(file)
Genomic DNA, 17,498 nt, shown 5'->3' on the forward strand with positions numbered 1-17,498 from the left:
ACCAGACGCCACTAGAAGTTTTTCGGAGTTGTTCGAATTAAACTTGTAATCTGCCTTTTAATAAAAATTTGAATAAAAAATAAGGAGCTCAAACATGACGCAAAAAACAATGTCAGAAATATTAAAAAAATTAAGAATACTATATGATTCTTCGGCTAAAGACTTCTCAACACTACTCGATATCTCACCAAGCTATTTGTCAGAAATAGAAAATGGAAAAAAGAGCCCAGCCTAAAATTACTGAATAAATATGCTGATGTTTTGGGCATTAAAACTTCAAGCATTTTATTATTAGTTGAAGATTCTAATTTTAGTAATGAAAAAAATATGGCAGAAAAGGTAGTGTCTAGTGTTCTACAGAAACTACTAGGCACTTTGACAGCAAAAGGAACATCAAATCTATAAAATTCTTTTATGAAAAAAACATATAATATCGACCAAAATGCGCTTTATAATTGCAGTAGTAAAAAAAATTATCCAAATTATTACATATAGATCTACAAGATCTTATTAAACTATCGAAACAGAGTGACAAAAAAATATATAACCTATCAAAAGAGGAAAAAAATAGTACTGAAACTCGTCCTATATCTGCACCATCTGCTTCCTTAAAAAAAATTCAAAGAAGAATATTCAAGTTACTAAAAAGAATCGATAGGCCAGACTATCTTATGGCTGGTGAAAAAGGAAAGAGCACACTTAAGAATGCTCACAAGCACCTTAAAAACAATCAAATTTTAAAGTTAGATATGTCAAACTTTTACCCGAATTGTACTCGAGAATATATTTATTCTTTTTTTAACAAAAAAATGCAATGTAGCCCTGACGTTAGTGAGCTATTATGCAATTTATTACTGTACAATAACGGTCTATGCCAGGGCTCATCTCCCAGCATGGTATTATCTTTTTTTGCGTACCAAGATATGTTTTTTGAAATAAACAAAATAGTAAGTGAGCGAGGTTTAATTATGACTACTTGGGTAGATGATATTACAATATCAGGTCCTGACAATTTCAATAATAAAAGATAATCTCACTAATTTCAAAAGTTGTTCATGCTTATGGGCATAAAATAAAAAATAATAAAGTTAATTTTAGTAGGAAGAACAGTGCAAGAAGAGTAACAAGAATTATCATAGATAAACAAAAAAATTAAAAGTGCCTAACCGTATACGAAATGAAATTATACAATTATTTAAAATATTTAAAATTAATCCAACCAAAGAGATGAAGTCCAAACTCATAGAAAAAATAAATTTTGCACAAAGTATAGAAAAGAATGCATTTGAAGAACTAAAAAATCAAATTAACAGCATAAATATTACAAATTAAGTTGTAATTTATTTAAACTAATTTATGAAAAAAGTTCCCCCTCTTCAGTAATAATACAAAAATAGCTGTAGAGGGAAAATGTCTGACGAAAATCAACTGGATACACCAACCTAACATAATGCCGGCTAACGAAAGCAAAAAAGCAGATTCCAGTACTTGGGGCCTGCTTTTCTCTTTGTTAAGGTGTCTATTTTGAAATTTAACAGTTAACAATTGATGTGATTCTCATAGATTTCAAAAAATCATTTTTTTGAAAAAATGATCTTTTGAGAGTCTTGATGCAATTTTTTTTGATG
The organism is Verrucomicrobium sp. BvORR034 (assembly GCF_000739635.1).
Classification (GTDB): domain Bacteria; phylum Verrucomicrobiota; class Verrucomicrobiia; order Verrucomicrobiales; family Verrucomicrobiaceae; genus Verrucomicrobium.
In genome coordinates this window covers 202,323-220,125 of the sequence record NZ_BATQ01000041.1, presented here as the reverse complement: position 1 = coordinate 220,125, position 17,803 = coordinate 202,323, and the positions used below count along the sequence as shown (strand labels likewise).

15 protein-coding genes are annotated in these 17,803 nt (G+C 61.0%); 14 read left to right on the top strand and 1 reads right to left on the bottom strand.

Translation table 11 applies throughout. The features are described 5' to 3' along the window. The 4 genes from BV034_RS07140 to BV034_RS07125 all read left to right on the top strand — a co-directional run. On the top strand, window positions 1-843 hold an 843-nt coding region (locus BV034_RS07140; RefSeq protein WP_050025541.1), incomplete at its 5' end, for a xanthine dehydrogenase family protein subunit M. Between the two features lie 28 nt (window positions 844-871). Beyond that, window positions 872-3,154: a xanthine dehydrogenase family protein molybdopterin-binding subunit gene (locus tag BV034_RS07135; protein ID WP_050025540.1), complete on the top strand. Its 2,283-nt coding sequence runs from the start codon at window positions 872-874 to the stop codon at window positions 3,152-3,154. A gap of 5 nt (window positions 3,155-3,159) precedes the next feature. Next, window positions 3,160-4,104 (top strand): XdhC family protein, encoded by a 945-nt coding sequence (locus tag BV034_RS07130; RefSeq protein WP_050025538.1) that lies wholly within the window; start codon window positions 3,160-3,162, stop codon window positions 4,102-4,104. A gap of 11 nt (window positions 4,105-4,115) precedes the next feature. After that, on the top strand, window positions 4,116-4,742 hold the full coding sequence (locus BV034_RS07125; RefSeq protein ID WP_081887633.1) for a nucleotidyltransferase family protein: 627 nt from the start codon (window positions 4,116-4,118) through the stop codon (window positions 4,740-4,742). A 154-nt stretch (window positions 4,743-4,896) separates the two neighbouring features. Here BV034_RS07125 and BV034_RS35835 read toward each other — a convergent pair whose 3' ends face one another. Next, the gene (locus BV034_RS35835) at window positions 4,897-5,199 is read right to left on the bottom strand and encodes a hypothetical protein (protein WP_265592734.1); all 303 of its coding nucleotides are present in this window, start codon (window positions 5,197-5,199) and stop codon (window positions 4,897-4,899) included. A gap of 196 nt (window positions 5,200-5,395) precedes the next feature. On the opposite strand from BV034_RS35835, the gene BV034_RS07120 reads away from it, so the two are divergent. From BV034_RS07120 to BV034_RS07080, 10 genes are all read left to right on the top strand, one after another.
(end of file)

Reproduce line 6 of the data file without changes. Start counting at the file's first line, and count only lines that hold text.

15 protein-coding genes are annotated in these 17,803 nt (G+C 61.0%); 14 read left to right on the top strand and 1 reads right to left on the bottom strand.